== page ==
Health Column: Feeding tubes in severely demented patients
MOHLER’S MEDICATION MAXIMS
Free Press Health Columnist
Geraldine was 84 when her daughter Linda moved her into a Alzheimer’s unit five years ago. Geraldine’s dementia progressed and she became bedfast and totally dependent on her caregivers. She experienced difficulties with chewing and swallowing her food. Her weight went down five pounds in six weeks. Then Geraldine experienced an episode of choking during a meal and was hospitalized with aspiration of food into her lungs. Geraldine’s physician called her daughter, Linda, suggesting a feeding tube. Put yourself in Linda’s shoes. What would you want for your mom, or for yourself?
Family members and physicians are often attracted to the perceived benefits of providing artificial nutrition and hydration to patients with severe dementia. Feeding tubes inserted through the nose or implanted through an incision in the wall of the abdomen (PEG tube) have been promoted as a method to improve nutrition, maintain skin integrity, prevent aspiration pneumonia, minimize suffering, improve functional status, and extend life.
Additionally, providing artificial nutrition and hydration has been associated with caring and nurturing while forgoing these measures has been equated with neglect and abandonment. Thus, when caretakers are faced with the decision of whether or not to provide artificial nutrition and hydration, it seems sensible to provide it by any means.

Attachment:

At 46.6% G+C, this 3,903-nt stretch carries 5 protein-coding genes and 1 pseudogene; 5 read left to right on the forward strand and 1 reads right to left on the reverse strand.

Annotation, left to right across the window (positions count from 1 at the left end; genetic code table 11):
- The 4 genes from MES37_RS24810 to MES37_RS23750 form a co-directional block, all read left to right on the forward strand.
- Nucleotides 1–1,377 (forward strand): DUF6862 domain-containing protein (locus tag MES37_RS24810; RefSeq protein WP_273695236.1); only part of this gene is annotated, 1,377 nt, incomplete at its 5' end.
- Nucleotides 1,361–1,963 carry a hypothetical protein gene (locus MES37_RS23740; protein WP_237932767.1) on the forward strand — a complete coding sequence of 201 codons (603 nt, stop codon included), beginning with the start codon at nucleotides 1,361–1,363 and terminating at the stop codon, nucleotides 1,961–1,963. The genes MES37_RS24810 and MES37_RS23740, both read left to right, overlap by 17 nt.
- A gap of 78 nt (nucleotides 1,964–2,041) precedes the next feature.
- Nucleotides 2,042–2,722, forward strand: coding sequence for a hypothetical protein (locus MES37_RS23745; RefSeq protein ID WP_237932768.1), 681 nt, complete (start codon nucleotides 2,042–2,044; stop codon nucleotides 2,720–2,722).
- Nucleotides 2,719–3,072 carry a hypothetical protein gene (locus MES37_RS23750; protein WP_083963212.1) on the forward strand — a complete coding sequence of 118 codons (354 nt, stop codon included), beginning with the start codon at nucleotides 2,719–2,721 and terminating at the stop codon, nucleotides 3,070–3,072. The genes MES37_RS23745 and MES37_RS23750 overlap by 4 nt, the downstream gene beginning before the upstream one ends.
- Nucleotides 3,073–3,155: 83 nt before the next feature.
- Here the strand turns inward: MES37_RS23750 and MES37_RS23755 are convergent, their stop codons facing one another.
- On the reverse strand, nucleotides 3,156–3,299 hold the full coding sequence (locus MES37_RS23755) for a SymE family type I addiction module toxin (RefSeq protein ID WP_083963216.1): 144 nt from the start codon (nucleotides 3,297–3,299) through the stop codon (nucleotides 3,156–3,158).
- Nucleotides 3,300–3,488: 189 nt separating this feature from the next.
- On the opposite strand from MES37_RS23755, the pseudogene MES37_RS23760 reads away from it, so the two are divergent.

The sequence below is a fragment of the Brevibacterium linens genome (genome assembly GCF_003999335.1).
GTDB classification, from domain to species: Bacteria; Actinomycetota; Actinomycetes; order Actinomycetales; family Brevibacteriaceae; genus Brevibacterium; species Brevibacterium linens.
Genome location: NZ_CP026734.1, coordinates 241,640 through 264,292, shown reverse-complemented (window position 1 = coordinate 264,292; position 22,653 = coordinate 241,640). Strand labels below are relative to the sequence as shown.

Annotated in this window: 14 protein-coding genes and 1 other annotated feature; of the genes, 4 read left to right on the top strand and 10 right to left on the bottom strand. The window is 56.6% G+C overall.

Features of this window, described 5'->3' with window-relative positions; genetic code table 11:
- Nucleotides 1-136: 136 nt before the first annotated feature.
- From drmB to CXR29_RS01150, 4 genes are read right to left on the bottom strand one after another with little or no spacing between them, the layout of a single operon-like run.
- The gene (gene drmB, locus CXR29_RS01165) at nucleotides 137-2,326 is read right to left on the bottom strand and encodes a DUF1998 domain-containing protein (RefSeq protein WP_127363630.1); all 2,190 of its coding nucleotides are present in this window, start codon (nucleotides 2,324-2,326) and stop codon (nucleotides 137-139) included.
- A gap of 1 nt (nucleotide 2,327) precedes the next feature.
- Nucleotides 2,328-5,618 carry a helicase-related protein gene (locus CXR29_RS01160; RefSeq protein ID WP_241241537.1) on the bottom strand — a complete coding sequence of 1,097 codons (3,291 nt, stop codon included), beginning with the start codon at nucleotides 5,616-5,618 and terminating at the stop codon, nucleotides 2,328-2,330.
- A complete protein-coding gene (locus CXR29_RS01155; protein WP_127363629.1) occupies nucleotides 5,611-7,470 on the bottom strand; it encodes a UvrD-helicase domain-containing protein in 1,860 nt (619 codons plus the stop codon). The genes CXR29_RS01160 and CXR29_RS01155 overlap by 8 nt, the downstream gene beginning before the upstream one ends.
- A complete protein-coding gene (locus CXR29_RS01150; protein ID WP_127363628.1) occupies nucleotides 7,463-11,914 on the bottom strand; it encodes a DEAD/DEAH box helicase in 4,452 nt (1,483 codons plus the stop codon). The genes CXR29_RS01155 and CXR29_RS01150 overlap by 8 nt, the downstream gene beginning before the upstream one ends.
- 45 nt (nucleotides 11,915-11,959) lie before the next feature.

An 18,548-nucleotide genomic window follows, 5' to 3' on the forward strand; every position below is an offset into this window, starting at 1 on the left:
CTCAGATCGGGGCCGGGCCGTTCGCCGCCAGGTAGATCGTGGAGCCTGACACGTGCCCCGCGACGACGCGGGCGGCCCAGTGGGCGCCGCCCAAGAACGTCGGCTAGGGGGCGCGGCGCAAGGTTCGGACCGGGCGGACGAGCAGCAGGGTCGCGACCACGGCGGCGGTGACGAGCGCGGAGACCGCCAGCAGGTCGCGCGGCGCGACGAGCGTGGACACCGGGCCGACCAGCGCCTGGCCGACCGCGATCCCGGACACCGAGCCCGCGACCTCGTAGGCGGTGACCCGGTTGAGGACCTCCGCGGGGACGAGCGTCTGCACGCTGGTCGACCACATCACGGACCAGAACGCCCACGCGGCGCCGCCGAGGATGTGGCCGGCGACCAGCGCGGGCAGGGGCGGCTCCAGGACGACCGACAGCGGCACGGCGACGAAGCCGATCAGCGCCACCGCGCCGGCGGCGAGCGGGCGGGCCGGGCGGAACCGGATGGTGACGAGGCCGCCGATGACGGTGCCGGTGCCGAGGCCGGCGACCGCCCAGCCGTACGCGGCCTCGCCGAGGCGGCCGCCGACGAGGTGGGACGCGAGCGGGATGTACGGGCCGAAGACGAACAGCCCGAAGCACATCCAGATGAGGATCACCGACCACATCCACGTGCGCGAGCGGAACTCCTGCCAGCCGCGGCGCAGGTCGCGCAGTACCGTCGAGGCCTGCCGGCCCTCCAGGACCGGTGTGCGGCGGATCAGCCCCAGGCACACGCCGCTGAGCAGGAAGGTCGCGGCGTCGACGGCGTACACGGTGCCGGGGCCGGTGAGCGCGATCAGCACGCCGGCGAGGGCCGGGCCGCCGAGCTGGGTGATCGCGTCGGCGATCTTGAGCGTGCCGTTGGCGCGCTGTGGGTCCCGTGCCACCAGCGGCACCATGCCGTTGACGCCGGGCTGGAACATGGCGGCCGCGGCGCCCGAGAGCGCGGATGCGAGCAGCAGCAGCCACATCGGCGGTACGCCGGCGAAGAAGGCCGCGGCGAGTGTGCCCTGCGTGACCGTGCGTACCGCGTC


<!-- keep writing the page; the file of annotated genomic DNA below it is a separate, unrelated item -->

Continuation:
Families want to do everything possible for someone who is ill. But they often get little information about feeding tubes. And they may feel pressure from doctors or nursing home staff, because feeding is simpler with a feeding tube.
Feeding tubes sometimes do more harm than good. Here’s why:
The American Geriatrics Society in their May 2013 position statement declared: ”Tube feeding is not better than careful hand feeding —and it may be worse.” Multiple studies have shown that tube feeding does not help people live longer, gain more weight, become stronger, or regain skills. And it may increase the risk of pneumonia and pressure sores.
On the other hand, hand feeding gives human contact and the pleasure of tasting favorite foods. When death is near and patients can no longer be fed by hand, families often worry that the patient will “starve to death.” In fact, refusing food and water is a natural, non-painful part of the dying process.
Tube feeding also has some risks:
It can cause bleeding, infection, skin irritation, or leaking around the tube.
It can cause nausea, vomiting, and diarrhea.
Many people with Alzheimer’s disease are bothered by the tube and try to pull it out. To prevent that, they are often tied down or given drugs.
Tube-fed patients are more likely to get pressure sores.
What did Linda decide to do? Linda opted not to use a feeding tube for her mother after a long discussion with Geraldine’s physician. She got HopeWest (hospice) involved to maximize her mother’s comfort. For the last nine months of Geraldine’s life, Linda went to the nursing home twice a day to feed her mom.
Plan ahead. Every adult should have an advance directive. It lets you say what kind of care you want and perhaps more importantly, what you don’t want.
Download the Colorado MOST form (Medical Orders for Scope of Treatment) at http://www.polst.org/educational_resource/oregon-polst-form and discuss it with your physician at your next visit. Your doctor has copies of the MOST form as well.
GJ Free Press health columnist Dr. Mohler has practiced family medicine in Grand Junction for 39 years. He has a particular interest in pharmaceutical education. Phil works part-time for Rocky Mountain Health Plans. Email him at firstname.lastname@example.org.
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